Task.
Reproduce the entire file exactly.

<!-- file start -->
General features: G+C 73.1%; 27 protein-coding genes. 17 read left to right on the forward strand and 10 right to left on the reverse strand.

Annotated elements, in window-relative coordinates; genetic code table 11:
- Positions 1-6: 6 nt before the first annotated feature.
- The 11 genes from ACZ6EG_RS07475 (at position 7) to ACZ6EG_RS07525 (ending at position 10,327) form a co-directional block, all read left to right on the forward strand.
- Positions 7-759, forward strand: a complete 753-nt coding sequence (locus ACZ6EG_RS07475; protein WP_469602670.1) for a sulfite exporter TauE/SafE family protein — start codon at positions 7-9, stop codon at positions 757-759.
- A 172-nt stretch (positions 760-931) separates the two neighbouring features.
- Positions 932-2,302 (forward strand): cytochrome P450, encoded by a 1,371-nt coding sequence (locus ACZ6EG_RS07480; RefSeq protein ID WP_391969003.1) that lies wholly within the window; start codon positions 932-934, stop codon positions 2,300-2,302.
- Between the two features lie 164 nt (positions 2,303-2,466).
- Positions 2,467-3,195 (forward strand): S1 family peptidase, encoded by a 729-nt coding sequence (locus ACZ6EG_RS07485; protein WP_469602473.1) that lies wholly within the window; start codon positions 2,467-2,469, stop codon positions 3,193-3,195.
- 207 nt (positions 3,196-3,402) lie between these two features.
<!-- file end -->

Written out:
General features: G+C 73.1%; 27 protein-coding genes. 17 read left to right on the forward strand and 10 right to left on the reverse strand.

Annotated elements, in window-relative coordinates; genetic code table 11:
- Positions 1-6: 6 nt before the first annotated feature.
- The 11 genes from ACZ6EG_RS07475 (at position 7) to ACZ6EG_RS07525 (ending at position 10,327) form a co-directional block, all read left to right on the forward strand.
- Positions 7-759, forward strand: a complete 753-nt coding sequence (locus ACZ6EG_RS07475; protein WP_469602670.1) for a sulfite exporter TauE/SafE family protein — start codon at positions 7-9, stop codon at positions 757-759.
- A 172-nt stretch (positions 760-931) separates the two neighbouring features.
- Positions 932-2,302 (forward strand): cytochrome P450, encoded by a 1,371-nt coding sequence (locus ACZ6EG_RS07480; RefSeq protein ID WP_391969003.1) that lies wholly within the window; start codon positions 932-934, stop codon positions 2,300-2,302.
- Between the two features lie 164 nt (positions 2,303-2,466).
- Positions 2,467-3,195 (forward strand): S1 family peptidase, encoded by a 729-nt coding sequence (locus ACZ6EG_RS07485; protein WP_469602473.1) that lies wholly within the window; start codon positions 2,467-2,469, stop codon positions 3,193-3,195.
- 207 nt (positions 3,196-3,402) lie between these two features.